Here’s One Simple Trick That Might Surprise You. Or something like that. An easy thing to do, but absolutely invaluable to me when I’m writing:

Read your words out loud. If you stumble, rewrite them.

I use this all the time, and it makes a huge difference to my work!

What follows are a few thoughts as to why it’s helpful, whether you’re writing dialogue to be spoken, or writing prose to be read.

Sentences aren’t just a series of cleverly-constructed word-choices. Sentences are a stream of underlying vocal sounds. It matters terribly which sounds are next to one another — harsh edges, stutters, or repetitions can be like someone poking a stick into the bicycle wheel of the flow of language.

This is often a very mechanical thing — sometimes your tongue and jaw just aren’t fast enough to get from one sound-position in your mouth to the next one. The muscles won’t do it, it feels uncomfortable, and you stumble.

This is why tongue twisters work. They demonstrate that the tongue, teeth, and mouth can struggle to keep up, even with something that seems simple when written down.

Spoken language evolves to make delivering this stream of sounds as effortless as possible. Words get changed, sounds get elided, in outlying cases (Welsh!) spelling transforms depending on which words are next to each other to make them easier to say.

This is why we have ‘an’ as an alternative in English for ‘a’, by the way. It’s nothing to do with letters, and everything to do with what sounds are next to each other. “A orange” is much harder to say than “an orange” — you have to put in an artificial break in your breathing to make it work, or otherwise it’s unintelligible. See also: “an FBI agent”, “a unicorn” and so on.

So, poorly-chosen sound combinations can trip you up, and that’s a problem. These difficult combinations of sounds can be hard to identify from spelling alone. Reading them out loud will help find them.

If you are writing dialogue that someone else will be speaking — a screenplay, a game script — then reading out loud as part of your writing process is really useful.

Otherwise you might only find out the words are hard to say on stage or in a recording booth, and that’s a bad place to find out. Understandably, directors and actors will try their best to preserve the actual written words and then will struggle to deliver a perfect read of a line.

Ideally you as a writer will be in the booth to be able to say ‘no, it’s fine, just change it!’, but isn’t it better to just avoid that situation in the first place?

‘George! You can type this shit, but you sure can’t say it! Move your mouth when you’re typing!’ — Harrison Ford, to George Lucas

It’s not all about text that will be spoken — reading out loud is useful for written prose as well.

Whether consciously or not, when silently reading your readers are still forming sentences as streams of sounds somewhere in their heads. Words that are hard to pronounce or hard to parse can throw a reader off their stride — they have to stop, figure the word out, then carry on. Doing that too often can make reading your work exhausting.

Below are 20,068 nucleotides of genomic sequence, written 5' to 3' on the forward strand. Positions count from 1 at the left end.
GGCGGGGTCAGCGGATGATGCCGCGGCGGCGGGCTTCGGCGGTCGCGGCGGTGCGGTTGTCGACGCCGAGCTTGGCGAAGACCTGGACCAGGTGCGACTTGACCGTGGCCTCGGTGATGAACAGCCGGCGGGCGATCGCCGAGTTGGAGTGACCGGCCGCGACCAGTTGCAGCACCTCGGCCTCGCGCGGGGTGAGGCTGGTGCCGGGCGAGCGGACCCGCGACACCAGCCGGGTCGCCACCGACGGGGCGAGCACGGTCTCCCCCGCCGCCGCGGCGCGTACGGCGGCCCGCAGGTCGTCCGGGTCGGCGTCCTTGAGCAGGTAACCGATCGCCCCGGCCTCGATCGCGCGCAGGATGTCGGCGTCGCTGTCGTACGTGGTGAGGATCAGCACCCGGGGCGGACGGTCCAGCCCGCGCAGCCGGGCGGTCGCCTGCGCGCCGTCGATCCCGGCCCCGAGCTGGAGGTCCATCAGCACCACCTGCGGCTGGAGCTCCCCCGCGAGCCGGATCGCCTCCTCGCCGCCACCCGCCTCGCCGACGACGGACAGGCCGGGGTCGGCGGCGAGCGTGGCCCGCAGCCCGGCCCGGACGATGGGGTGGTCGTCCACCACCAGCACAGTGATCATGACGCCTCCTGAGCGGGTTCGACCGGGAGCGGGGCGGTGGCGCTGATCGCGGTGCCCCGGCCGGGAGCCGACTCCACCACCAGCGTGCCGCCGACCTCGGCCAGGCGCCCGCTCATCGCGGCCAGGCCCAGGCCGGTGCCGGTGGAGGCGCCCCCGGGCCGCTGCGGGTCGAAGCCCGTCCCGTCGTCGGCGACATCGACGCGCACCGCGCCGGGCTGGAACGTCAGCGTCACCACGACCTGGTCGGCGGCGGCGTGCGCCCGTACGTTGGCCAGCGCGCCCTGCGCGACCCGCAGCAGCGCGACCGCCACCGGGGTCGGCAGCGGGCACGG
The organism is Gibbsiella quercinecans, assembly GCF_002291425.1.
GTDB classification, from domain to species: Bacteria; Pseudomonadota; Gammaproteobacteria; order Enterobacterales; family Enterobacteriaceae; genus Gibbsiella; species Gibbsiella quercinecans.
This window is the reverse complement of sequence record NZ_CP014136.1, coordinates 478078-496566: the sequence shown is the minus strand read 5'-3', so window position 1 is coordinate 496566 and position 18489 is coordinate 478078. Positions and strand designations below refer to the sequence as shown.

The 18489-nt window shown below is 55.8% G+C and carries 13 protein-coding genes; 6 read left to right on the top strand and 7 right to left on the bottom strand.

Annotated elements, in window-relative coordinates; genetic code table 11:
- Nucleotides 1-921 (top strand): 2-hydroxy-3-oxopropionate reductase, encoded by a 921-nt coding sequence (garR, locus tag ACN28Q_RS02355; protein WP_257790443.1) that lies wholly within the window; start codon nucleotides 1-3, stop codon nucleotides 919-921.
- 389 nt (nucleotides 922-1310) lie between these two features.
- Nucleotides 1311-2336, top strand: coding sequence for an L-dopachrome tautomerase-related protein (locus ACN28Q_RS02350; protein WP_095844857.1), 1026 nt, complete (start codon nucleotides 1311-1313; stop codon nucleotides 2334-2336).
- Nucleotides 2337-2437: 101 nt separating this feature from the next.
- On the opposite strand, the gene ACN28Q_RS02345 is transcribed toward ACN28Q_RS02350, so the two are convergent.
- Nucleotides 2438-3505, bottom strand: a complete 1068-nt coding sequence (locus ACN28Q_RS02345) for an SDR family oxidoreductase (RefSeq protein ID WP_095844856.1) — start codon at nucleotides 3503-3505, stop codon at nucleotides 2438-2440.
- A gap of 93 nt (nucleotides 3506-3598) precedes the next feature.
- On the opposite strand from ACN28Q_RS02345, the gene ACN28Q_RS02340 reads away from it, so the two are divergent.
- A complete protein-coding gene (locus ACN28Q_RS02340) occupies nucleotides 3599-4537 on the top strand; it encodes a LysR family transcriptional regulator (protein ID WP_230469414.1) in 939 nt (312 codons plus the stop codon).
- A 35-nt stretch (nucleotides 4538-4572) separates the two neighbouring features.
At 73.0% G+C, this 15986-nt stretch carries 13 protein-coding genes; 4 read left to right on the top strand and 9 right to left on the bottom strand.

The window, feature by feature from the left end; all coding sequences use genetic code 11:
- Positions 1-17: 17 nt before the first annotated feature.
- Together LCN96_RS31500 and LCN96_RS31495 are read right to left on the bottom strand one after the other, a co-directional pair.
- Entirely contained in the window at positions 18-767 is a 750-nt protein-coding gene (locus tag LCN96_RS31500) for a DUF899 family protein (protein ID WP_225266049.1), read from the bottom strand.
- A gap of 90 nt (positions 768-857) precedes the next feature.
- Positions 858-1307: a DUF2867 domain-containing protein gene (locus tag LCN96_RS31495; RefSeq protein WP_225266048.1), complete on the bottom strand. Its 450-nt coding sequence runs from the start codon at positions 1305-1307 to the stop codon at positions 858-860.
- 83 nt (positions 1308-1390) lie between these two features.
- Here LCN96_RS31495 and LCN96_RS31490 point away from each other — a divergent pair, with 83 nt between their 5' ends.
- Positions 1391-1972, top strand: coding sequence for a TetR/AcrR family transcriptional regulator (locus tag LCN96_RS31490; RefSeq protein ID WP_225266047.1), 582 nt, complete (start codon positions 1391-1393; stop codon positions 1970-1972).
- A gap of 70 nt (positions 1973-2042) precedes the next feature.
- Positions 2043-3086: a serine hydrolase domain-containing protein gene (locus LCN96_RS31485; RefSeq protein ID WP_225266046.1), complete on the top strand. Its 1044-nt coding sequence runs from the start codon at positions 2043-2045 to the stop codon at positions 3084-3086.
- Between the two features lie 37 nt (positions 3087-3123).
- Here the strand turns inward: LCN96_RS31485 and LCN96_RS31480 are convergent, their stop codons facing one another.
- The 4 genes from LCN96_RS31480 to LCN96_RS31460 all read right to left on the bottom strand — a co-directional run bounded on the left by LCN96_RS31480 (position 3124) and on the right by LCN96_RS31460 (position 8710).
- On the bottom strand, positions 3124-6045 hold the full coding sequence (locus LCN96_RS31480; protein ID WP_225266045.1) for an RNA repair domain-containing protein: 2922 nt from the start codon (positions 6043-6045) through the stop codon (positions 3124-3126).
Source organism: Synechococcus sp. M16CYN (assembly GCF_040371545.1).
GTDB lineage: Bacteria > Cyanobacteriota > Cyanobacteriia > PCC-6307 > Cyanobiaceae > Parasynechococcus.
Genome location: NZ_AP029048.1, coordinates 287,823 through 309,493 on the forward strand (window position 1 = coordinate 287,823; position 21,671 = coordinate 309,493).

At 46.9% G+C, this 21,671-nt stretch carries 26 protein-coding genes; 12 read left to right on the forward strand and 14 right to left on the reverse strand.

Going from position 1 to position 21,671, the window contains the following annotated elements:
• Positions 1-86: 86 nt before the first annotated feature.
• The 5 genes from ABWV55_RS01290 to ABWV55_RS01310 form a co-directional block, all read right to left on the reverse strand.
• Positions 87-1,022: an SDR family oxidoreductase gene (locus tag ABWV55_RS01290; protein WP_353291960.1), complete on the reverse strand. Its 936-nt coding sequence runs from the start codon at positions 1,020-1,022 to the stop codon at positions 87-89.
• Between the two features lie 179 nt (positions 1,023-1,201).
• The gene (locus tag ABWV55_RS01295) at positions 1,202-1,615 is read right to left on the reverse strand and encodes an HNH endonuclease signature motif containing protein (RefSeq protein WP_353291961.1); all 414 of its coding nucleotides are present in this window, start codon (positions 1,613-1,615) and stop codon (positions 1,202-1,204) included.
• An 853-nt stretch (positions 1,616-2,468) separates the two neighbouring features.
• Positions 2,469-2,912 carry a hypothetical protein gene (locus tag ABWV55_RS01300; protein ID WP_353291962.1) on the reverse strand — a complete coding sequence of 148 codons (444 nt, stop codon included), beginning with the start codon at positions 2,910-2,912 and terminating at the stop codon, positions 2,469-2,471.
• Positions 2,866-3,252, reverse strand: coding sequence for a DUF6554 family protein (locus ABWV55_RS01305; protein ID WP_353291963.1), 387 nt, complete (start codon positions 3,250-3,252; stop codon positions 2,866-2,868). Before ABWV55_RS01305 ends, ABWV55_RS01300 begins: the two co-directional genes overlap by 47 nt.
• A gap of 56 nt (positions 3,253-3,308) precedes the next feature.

I know this varies from writer to writer, but for me there’s an underlying principle here — I want the words to get out of the way, so the concepts, scenes, and characters I’m describing appear in my reader’s head without them noticing how they got there. I don’t want them to be thinking about the mechanism. I’d prefer the transfer to be seamless.

This is very similar to having a good game control system in game design, although the flow is in the opposite direction. I want a player to think ‘jump!’ and their character to instantly jump, without the player having to pause: ‘which button was it to jump, again?’ The control system should be simple, intuitive, and get out of the way — player intention should become action without any friction.

For me, it’s the same with reading; author intention should become a scene in the player’s head without any friction. I want the words to get out of the way, and reading them out loud helps me make that work.

This is also why I have a horror of Unpronounceable Fantasy Names. You know the sort of thing — lots of K’s and Xs and sound like they should be accompanied with spiky swords, and you can only pronounce them if you’re a stunt linguist. The more work you make for your reader, the harder it is for them to lose themselves in your story. Similarly, it’s why I’m not a fan of books that are written phonetically or in large chunks of impenetrable dialect.

Reading out your written words also helps you road-test the language, giving you a head-start on editing.

It can make it obvious that there are pointless repetitions, or soundalike syllables, or that something just doesn’t have a good mouth feel.

It can let you smooth out phrases, or help you rearrange them.

In can show you where the rhythms are wrong, and where you need to put in pauses or break sentences, or to tighten up language.

It can make you realise that all your spoken characters sound similar in phrasing and vocabulary, and that you really need to tweak them until they have unique voices and sound like themselves.

In summary — it’s easy to do, it uses technology that you’re intimately familiar with, and it can make a transformative difference to your work. I recommend it!

Ian is a narrative designer and writer of games, films, larp, and books. He is Narrative Director at Ubisoft Stockholm. He is co-founder of Talespinners.